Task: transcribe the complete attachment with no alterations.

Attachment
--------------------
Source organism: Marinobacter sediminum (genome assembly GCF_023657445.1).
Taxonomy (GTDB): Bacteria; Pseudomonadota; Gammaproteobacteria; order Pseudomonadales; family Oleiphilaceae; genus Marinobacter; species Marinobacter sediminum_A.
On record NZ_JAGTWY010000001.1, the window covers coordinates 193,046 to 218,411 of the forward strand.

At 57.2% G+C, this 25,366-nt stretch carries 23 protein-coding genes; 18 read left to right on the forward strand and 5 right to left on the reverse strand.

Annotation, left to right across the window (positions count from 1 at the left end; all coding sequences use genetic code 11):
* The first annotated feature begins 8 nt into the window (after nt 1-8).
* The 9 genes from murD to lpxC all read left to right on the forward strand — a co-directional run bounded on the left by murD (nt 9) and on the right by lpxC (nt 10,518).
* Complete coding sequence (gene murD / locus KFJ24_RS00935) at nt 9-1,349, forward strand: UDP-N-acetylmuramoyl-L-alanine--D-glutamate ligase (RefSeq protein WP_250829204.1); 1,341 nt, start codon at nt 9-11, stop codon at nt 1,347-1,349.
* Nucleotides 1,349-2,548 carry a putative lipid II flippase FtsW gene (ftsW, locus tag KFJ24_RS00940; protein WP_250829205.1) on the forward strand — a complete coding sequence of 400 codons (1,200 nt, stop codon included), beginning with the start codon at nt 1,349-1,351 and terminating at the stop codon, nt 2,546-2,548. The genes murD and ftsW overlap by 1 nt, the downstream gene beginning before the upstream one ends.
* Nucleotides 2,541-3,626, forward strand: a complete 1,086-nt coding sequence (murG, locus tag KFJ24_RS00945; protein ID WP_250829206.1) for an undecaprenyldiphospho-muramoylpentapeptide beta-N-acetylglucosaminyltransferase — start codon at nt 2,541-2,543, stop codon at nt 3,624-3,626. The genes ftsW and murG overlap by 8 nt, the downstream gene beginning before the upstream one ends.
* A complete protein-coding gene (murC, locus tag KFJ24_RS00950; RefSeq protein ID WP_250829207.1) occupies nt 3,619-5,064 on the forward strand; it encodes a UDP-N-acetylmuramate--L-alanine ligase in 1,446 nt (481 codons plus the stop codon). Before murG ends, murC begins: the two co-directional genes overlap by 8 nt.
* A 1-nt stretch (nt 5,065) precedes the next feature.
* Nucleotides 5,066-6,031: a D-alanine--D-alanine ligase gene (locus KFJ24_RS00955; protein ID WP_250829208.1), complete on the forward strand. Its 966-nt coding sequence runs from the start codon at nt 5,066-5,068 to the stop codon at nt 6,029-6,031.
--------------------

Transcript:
Source organism: Marinobacter sediminum (genome assembly GCF_023657445.1).
Taxonomy (GTDB): Bacteria; Pseudomonadota; Gammaproteobacteria; order Pseudomonadales; family Oleiphilaceae; genus Marinobacter; species Marinobacter sediminum_A.
On record NZ_JAGTWY010000001.1, the window covers coordinates 193,046 to 218,411 of the forward strand.

At 57.2% G+C, this 25,366-nt stretch carries 23 protein-coding genes; 18 read left to right on the forward strand and 5 right to left on the reverse strand.

Annotation, left to right across the window (positions count from 1 at the left end; all coding sequences use genetic code 11):
* The first annotated feature begins 8 nt into the window (after nt 1-8).
* The 9 genes from murD to lpxC all read left to right on the forward strand — a co-directional run bounded on the left by murD (nt 9) and on the right by lpxC (nt 10,518).
* Complete coding sequence (gene murD / locus KFJ24_RS00935) at nt 9-1,349, forward strand: UDP-N-acetylmuramoyl-L-alanine--D-glutamate ligase (RefSeq protein WP_250829204.1); 1,341 nt, start codon at nt 9-11, stop codon at nt 1,347-1,349.
* Nucleotides 1,349-2,548 carry a putative lipid II flippase FtsW gene (ftsW, locus tag KFJ24_RS00940; protein WP_250829205.1) on the forward strand — a complete coding sequence of 400 codons (1,200 nt, stop codon included), beginning with the start codon at nt 1,349-1,351 and terminating at the stop codon, nt 2,546-2,548. The genes murD and ftsW overlap by 1 nt, the downstream gene beginning before the upstream one ends.
* Nucleotides 2,541-3,626, forward strand: a complete 1,086-nt coding sequence (murG, locus tag KFJ24_RS00945; protein ID WP_250829206.1) for an undecaprenyldiphospho-muramoylpentapeptide beta-N-acetylglucosaminyltransferase — start codon at nt 2,541-2,543, stop codon at nt 3,624-3,626. The genes ftsW and murG overlap by 8 nt, the downstream gene beginning before the upstream one ends.
* A complete protein-coding gene (murC, locus tag KFJ24_RS00950; RefSeq protein ID WP_250829207.1) occupies nt 3,619-5,064 on the forward strand; it encodes a UDP-N-acetylmuramate--L-alanine ligase in 1,446 nt (481 codons plus the stop codon). Before murG ends, murC begins: the two co-directional genes overlap by 8 nt.
* A 1-nt stretch (nt 5,065) precedes the next feature.
* Nucleotides 5,066-6,031: a D-alanine--D-alanine ligase gene (locus KFJ24_RS00955; protein ID WP_250829208.1), complete on the forward strand. Its 966-nt coding sequence runs from the start codon at nt 5,066-5,068 to the stop codon at nt 6,029-6,031.